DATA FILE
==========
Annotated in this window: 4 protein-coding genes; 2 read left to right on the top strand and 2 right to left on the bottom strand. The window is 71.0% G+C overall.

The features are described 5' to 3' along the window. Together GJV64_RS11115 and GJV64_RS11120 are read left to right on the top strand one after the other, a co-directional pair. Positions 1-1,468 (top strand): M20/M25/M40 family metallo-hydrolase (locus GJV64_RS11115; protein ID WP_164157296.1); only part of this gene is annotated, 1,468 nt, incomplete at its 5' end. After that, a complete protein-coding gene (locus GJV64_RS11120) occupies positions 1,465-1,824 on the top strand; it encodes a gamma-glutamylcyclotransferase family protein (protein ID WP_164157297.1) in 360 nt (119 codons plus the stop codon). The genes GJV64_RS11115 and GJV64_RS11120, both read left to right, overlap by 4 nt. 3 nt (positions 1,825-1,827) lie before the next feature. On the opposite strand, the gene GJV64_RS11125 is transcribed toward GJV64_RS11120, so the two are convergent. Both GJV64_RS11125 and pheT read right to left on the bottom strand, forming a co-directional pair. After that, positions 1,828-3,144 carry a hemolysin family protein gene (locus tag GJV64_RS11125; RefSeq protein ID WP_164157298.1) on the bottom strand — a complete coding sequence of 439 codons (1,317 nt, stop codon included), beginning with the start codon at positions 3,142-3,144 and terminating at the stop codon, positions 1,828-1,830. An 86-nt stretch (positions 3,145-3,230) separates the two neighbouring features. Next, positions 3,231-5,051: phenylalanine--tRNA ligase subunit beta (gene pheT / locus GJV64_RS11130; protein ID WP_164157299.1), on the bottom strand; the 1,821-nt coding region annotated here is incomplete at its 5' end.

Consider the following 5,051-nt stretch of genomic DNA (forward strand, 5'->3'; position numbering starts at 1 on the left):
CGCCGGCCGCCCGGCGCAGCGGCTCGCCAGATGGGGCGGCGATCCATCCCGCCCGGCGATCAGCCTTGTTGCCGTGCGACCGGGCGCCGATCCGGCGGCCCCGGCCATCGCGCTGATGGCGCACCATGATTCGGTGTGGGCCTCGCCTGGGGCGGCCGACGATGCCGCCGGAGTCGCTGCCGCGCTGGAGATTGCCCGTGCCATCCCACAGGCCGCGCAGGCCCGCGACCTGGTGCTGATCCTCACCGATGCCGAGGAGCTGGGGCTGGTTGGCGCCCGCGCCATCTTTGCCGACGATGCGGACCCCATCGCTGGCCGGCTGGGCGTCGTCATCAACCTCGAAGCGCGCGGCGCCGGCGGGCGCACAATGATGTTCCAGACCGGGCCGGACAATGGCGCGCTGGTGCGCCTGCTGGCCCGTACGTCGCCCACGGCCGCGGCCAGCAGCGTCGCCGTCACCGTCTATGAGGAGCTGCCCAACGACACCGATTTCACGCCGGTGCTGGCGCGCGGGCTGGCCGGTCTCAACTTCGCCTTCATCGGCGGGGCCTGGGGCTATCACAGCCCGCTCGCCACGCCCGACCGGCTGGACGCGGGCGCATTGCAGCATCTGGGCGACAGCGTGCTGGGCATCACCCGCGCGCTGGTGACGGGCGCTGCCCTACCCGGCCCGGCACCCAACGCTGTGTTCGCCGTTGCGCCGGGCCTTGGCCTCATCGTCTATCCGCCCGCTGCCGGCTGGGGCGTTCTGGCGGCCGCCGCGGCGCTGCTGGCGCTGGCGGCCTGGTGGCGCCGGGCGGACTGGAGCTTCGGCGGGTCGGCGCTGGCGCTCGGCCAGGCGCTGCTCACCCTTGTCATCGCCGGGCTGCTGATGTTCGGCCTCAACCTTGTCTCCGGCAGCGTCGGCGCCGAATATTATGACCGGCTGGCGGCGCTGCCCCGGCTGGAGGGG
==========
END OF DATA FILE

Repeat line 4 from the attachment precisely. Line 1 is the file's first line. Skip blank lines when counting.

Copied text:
CGCCGGCCGCCCGGCGCAGCGGCTCGCCAGATGGGGCGGCGATCCATCCCGCCCGGCGATCAGCCTTGTTGCCGTGCGACCGGGCGCCGATCCGGCGGCCCCGGCCATCGCGCTGATGGCGCACCATGATTCGGTGTGGGCCTCGCCTGGGGCGGCCGACGATGCCGCCGGAGTCGCTGCCGCGCTGGAGATTGCCCGTGCCATCCCACAGGCCGCGCAGGCCCGCGACCTGGTGCTGATCCTCACCGATGCCGAGGAGCTGGGGCTGGTTGGCGCCCGCGCCATCTTTGCCGACGATGCGGACCCCATCGCTGGCCGGCTGGGCGTCGTCATCAACCTCGAAGCGCGCGGCGCCGGCGGGCGCACAATGATGTTCCAGACCGGGCCGGACAATGGCGCGCTGGTGCGCCTGCTGGCCCGTACGTCGCCCACGGCCGCGGCCAGCAGCGTCGCCGTCACCGTCTATGAGGAGCTGCCCAACGACACCGATTTCACGCCGGTGCTGGCGCGCGGGCTGGCCGGTCTCAACTTCGCCTTCATCGGCGGGGCCTGGGGCTATCACAGCCCGCTCGCCACGCCCGACCGGCTGGACGCGGGCGCATTGCAGCATCTGGGCGACAGCGTGCTGGGCATCACCCGCGCGCTGGTGACGGGCGCTGCCCTACCCGGCCCGGCACCCAACGCTGTGTTCGCCGTTGCGCCGGGCCTTGGCCTCATCGTCTATCCGCCCGCTGCCGGCTGGGGCGTTCTGGCGGCCGCCGCGGCGCTGCTGGCGCTGGCGGCCTGGTGGCGCCGGGCGGACTGGAGCTTCGGCGGGTCGGCGCTGGCGCTCGGCCAGGCGCTGCTCACCCTTGTCATCGCCGGGCTGCTGATGTTCGGCCTCAACCTTGTCTCCGGCAGCGTCGGCGCCGAATATTATGACCGGCTGGCGGCGCTGCCCCGGCTGGAGGGG